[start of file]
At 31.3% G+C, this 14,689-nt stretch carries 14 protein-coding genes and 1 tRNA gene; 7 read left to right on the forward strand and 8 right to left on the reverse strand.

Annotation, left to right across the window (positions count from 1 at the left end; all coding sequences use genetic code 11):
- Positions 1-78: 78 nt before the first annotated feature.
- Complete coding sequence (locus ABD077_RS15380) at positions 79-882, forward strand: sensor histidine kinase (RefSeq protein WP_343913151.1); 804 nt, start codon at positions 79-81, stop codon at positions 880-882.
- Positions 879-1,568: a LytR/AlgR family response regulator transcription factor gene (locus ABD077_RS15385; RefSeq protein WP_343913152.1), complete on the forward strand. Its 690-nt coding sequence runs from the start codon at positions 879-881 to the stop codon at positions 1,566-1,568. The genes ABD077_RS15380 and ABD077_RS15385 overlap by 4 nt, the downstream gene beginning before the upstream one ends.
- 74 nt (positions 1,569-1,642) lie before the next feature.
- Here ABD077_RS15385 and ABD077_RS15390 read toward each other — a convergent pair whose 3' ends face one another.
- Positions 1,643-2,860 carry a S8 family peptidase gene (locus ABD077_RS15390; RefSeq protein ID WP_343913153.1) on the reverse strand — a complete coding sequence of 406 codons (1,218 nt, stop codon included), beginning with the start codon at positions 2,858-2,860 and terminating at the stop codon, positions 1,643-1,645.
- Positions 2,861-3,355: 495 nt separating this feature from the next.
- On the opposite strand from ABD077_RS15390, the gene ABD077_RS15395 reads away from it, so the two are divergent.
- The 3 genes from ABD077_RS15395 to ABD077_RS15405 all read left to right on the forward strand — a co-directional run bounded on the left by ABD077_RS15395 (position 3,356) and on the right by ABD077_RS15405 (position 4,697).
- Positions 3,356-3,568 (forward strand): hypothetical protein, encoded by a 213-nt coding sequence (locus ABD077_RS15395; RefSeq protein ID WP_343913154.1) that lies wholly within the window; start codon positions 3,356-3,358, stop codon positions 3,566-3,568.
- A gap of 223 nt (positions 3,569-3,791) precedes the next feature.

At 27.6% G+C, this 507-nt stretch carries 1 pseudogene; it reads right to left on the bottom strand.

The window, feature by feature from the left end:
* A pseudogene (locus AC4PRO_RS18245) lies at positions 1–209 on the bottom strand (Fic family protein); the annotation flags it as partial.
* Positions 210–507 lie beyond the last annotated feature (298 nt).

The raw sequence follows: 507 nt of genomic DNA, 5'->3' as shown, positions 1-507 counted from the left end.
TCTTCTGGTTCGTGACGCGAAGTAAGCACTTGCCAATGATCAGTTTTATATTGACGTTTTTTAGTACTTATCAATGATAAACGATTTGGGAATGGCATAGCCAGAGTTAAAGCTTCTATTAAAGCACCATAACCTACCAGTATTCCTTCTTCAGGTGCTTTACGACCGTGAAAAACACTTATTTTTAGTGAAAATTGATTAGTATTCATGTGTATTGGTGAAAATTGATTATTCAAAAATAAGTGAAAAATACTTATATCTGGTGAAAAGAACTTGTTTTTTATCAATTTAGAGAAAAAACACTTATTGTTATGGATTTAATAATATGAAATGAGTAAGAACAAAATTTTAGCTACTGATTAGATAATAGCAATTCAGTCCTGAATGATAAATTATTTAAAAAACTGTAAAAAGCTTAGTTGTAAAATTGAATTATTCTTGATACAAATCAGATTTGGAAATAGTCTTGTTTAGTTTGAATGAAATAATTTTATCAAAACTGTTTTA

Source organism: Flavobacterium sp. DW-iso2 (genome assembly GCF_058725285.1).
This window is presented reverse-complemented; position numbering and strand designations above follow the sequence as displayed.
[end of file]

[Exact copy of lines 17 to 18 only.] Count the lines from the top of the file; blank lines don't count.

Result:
* Positions 210–507 lie beyond the last annotated feature (298 nt).

The raw sequence follows: 507 nt of genomic DNA, 5'->3' as shown, positions 1-507 counted from the left end.